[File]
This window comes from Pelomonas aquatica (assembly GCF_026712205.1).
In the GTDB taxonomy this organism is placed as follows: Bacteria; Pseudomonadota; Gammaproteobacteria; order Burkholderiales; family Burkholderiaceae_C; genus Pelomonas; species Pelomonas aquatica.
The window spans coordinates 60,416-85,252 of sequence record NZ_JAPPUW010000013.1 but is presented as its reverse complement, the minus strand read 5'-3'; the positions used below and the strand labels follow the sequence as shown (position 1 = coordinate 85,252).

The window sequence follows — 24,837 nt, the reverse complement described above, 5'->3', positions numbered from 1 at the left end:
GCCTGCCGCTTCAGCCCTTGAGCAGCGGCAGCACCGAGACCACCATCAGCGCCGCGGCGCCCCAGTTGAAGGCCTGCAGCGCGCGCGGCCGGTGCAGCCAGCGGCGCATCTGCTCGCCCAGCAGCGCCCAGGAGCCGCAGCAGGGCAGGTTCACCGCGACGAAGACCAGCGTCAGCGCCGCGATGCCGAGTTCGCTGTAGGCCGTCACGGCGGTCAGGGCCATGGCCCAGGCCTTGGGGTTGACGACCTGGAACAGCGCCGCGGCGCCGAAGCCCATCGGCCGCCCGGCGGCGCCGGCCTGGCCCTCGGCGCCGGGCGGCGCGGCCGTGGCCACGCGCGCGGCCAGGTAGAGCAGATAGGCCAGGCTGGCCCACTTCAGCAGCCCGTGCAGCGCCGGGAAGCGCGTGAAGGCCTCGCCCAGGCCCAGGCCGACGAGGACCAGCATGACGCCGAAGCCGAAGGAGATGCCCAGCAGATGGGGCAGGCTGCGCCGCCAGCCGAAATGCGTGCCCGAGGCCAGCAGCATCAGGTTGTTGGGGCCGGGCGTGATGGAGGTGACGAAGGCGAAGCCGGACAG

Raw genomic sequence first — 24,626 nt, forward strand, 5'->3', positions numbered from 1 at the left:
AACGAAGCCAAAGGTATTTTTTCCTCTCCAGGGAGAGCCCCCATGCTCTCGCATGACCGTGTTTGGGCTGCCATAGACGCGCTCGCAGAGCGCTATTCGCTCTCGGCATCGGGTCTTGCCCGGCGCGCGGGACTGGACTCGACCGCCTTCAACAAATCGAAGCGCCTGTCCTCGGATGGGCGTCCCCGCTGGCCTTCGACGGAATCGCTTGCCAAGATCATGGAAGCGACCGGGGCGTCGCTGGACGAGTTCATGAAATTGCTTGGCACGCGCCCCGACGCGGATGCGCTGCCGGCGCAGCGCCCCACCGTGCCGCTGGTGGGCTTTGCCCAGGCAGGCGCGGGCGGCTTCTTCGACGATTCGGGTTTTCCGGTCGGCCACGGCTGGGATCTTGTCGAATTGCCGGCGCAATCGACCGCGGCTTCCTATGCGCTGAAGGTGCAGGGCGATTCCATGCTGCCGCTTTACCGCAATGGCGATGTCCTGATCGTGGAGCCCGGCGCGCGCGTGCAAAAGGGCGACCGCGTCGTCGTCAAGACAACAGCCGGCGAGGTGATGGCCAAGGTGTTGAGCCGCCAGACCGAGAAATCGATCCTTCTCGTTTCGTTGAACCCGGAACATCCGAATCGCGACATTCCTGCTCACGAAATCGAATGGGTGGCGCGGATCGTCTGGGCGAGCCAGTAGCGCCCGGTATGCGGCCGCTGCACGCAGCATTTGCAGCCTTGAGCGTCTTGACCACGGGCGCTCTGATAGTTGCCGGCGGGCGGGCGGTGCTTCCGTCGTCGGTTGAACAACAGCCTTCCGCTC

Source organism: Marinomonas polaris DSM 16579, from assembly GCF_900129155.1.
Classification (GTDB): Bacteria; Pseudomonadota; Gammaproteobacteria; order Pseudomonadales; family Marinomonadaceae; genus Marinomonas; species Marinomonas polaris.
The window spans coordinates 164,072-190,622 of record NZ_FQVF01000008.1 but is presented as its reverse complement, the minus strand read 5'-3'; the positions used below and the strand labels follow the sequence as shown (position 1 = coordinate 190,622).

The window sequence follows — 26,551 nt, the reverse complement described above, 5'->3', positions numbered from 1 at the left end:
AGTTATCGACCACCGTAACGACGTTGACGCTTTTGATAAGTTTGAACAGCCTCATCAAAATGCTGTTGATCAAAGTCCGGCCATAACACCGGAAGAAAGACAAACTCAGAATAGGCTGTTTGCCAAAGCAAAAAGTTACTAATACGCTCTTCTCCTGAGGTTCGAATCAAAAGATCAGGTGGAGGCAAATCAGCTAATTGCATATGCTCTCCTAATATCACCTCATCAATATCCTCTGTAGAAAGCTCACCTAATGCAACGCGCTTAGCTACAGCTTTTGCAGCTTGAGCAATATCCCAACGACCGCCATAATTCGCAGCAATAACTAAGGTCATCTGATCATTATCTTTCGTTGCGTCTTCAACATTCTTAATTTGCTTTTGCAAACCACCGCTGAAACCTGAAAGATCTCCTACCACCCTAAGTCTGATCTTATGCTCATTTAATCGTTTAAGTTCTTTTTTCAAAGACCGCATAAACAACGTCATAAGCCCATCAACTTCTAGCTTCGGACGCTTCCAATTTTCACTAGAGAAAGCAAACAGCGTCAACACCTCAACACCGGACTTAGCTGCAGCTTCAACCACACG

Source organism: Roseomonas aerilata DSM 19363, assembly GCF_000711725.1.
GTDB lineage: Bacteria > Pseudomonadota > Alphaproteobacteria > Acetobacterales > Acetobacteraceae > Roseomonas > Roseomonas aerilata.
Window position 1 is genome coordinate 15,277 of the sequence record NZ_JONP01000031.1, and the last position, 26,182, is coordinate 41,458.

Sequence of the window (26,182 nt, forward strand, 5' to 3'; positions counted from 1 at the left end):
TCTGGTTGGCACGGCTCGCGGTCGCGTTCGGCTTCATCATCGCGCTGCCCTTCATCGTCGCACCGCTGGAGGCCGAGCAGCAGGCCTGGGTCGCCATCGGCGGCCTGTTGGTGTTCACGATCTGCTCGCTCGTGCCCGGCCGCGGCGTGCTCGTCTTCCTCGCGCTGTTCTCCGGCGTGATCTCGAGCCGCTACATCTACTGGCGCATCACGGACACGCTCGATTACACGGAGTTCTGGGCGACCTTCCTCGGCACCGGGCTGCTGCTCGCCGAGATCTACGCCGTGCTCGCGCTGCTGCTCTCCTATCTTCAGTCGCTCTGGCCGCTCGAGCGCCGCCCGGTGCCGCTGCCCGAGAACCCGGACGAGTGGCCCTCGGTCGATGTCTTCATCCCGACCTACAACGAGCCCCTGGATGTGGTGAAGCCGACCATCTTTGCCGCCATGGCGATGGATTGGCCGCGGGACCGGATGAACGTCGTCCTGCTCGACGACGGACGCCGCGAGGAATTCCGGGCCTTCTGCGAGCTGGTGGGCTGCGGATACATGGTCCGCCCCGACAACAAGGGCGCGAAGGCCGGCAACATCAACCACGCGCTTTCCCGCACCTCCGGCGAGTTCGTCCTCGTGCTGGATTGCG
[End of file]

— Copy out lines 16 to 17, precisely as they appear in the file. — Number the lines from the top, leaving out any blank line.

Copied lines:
Sequence of the window (26,182 nt, forward strand, 5' to 3'; positions counted from 1 at the left end):
TCTGGTTGGCACGGCTCGCGGTCGCGTTCGGCTTCATCATCGCGCTGCCCTTCATCGTCGCACCGCTGGAGGCCGAGCAGCAGGCCTGGGTCGCCATCGGCGGCCTGTTGGTGTTCACGATCTGCTCGCTCGTGCCCGGCCGCGGCGTGCTCGTCTTCCTCGCGCTGTTCTCCGGCGTGATCTCGAGCCGCTACATCTACTGGCGCATCACGGACACGCTCGATTACACGGAGTTCTGGGCGACCTTCCTCGGCACCGGGCTGCTGCTCGCCGAGATCTACGCCGTGCTCGCGCTGCTGCTCTCCTATCTTCAGTCGCTCTGGCCGCTCGAGCGCCGCCCGGTGCCGCTGCCCGAGAACCCGGACGAGTGGCCCTCGGTCGATGTCTTCATCCCGACCTACAACGAGCCCCTGGATGTGGTGAAGCCGACCATCTTTGCCGCCATGGCGATGGATTGGCCGCGGGACCGGATGAACGTCGTCCTGCTCGACGACGGACGCCGCGAGGAATTCCGGGCCTTCTGCGAGCTGGTGGGCTGCGGATACATGGTCCGCCCCGACAACAAGGGCGCGAAGGCCGGCAACATCAACCACGCGCTTTCCCGCACCTCCGGCGAGTTCGTCCTCGTGCTGGATTGCG